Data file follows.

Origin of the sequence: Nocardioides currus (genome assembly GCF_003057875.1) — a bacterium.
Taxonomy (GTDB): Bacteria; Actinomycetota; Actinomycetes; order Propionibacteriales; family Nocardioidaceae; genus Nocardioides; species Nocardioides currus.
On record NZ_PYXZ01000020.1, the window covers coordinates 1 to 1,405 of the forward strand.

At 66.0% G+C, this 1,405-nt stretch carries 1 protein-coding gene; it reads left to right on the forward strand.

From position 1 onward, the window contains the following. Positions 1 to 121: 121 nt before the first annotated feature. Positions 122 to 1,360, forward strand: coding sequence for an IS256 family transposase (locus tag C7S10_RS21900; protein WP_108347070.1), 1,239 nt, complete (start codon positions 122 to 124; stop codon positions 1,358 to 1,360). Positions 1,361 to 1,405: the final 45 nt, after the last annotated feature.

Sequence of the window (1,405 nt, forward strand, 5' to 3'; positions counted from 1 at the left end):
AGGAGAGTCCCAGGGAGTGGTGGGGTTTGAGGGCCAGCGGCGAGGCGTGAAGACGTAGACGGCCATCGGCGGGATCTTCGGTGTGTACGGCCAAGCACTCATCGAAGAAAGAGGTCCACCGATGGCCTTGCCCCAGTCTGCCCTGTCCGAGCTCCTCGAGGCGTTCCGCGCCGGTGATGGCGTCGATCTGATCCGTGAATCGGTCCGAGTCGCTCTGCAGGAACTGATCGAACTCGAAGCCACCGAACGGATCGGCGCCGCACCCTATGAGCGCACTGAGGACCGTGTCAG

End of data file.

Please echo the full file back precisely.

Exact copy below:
Origin of the sequence: Nocardioides currus (genome assembly GCF_003057875.1) — a bacterium.
Taxonomy (GTDB): Bacteria; Actinomycetota; Actinomycetes; order Propionibacteriales; family Nocardioidaceae; genus Nocardioides; species Nocardioides currus.
On record NZ_PYXZ01000020.1, the window covers coordinates 1 to 1,405 of the forward strand.

At 66.0% G+C, this 1,405-nt stretch carries 1 protein-coding gene; it reads left to right on the forward strand.

From position 1 onward, the window contains the following. Positions 1 to 121: 121 nt before the first annotated feature. Positions 122 to 1,360, forward strand: coding sequence for an IS256 family transposase (locus tag C7S10_RS21900; protein WP_108347070.1), 1,239 nt, complete (start codon positions 122 to 124; stop codon positions 1,358 to 1,360). Positions 1,361 to 1,405: the final 45 nt, after the last annotated feature.

Sequence of the window (1,405 nt, forward strand, 5' to 3'; positions counted from 1 at the left end):
AGGAGAGTCCCAGGGAGTGGTGGGGTTTGAGGGCCAGCGGCGAGGCGTGAAGACGTAGACGGCCATCGGCGGGATCTTCGGTGTGTACGGCCAAGCACTCATCGAAGAAAGAGGTCCACCGATGGCCTTGCCCCAGTCTGCCCTGTCCGAGCTCCTCGAGGCGTTCCGCGCCGGTGATGGCGTCGATCTGATCCGTGAATCGGTCCGAGTCGCTCTGCAGGAACTGATCGAACTCGAAGCCACCGAACGGATCGGCGCCGCACCCTATGAGCGCACTGAGGACCGTGTCAG